My visit to Settle School for science day
I was invited to Settle School to take assembly and then take part in their activities for Science Day.
For the assembly I gave a short presentation on how ideas change over time.
In this picture you can see the tables laid out with my ‘props’ starting with the toy rabbit and bunch of carrots to discuss humans as hunter gatherers then moving through establishing how ideas changed over time.
I am assisted by my eldest granddaughter Megan in discussing how we changed our ideas about the earth being the centre of the universe.
On the right are a section of telephones showing how one aspect of technology has changed in my life time (see blog 23rd March).
Here I am talking into a glove telephone. Megan had rigged up a speaker so I could talk into my hand and my voice filled the hall! I The children thought it was a WOW moment.
Making cartesian divers to float up and down in bottle.
Testing the divers
Taking time out from making a monster.
Three eyes but is it just one leg or a tail?
Celebrating a win in one class’s competition.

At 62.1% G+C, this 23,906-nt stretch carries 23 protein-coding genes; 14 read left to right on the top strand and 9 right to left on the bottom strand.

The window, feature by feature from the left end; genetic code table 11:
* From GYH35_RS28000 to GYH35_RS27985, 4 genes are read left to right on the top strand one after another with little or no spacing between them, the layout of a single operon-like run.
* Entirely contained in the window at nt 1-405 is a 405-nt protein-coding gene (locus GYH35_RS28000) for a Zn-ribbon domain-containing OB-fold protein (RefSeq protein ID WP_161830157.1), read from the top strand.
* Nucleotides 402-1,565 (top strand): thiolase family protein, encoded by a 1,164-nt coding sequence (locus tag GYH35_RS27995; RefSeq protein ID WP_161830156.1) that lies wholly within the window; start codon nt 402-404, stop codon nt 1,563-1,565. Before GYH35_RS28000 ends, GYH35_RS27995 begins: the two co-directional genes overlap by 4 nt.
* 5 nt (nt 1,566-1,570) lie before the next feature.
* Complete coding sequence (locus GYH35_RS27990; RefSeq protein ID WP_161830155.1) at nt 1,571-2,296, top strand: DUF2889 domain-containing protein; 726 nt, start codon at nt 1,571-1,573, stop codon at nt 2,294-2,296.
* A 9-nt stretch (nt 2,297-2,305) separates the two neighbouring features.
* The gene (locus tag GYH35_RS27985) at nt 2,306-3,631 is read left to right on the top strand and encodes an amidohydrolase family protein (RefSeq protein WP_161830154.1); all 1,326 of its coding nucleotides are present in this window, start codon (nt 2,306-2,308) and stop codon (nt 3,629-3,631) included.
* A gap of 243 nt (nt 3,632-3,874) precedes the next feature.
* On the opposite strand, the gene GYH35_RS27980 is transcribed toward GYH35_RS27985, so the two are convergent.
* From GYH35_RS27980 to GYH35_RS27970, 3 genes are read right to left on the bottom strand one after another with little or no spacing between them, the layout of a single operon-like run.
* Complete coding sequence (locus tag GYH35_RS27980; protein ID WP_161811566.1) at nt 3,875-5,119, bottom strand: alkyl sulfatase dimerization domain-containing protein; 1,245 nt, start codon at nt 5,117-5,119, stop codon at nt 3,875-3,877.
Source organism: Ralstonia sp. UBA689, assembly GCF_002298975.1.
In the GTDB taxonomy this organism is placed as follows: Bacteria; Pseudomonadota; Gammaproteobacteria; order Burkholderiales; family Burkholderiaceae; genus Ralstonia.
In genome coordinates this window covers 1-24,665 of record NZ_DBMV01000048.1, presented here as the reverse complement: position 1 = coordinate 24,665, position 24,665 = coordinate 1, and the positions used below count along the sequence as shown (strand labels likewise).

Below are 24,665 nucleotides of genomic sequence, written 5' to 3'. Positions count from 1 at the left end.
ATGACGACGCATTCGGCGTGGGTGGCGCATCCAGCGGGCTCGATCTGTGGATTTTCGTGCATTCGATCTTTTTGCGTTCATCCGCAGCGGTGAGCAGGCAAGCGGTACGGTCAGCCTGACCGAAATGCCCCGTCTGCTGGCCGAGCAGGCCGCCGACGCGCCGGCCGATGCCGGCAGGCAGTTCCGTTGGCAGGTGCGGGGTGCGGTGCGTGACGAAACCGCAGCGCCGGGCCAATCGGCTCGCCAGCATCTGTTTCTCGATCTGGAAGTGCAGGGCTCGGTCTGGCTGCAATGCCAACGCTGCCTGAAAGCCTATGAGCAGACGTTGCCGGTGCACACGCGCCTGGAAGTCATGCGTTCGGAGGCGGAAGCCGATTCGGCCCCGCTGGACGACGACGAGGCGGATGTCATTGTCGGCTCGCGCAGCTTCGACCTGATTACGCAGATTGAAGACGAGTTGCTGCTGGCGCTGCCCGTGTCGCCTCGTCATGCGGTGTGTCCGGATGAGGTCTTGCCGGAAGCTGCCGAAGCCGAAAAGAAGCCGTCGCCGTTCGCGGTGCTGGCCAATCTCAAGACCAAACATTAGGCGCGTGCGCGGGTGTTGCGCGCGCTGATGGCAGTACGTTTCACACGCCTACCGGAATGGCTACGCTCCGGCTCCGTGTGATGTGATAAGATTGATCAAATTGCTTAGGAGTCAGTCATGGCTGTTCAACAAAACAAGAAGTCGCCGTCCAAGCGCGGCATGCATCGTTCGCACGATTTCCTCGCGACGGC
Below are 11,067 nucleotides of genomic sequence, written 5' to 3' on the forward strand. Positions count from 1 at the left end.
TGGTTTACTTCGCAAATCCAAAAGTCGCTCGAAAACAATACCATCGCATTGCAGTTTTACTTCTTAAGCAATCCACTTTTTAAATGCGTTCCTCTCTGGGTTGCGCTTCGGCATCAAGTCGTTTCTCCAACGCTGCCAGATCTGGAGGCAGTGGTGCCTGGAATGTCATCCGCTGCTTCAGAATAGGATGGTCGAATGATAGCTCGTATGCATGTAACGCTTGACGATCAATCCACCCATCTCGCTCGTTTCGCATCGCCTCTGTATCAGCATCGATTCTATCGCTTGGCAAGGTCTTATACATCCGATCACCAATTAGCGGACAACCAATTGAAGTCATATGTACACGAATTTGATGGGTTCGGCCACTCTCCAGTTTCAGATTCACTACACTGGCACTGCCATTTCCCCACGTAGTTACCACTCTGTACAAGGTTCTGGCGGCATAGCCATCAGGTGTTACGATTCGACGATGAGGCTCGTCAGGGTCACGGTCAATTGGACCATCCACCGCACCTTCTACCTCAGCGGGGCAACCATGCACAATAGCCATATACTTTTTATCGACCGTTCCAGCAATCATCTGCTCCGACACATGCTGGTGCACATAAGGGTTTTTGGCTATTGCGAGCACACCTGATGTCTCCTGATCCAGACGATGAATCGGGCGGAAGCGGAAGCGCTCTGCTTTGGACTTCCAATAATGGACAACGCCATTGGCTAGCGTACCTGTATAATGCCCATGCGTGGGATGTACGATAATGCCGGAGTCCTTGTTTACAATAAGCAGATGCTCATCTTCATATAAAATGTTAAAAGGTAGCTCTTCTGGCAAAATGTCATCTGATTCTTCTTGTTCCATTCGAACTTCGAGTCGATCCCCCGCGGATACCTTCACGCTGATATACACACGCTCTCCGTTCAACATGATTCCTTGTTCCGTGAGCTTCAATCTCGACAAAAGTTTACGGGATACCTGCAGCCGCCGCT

You may like to find out more about materials by looking at the film for the Everyday Materials book in my Ways into Science series.
Why not download the free stop and chat feature that goes with this film to discuss materials with your children. At the end of the film is a material monster I made. Perhaps your children would like to make some monsters too. If they do photograph the monsters and send them in to firstname.lastname@example.org so their pictures can join those from Settle School.
One class took the monster theme forward and made them explode!
One class took the monster theme forward and made them explode! This is a variation on the model volcano experiment.
You may also like to make a really explosive monster by trying the activity in Violent Stuff on page 20-21 of my Real Scientist book called Stuff.
If you make an exploding monster send a photograph of it exploding to email@example.com and I will put it in our Science Exhibition Gallery to inspire children around the world in science.
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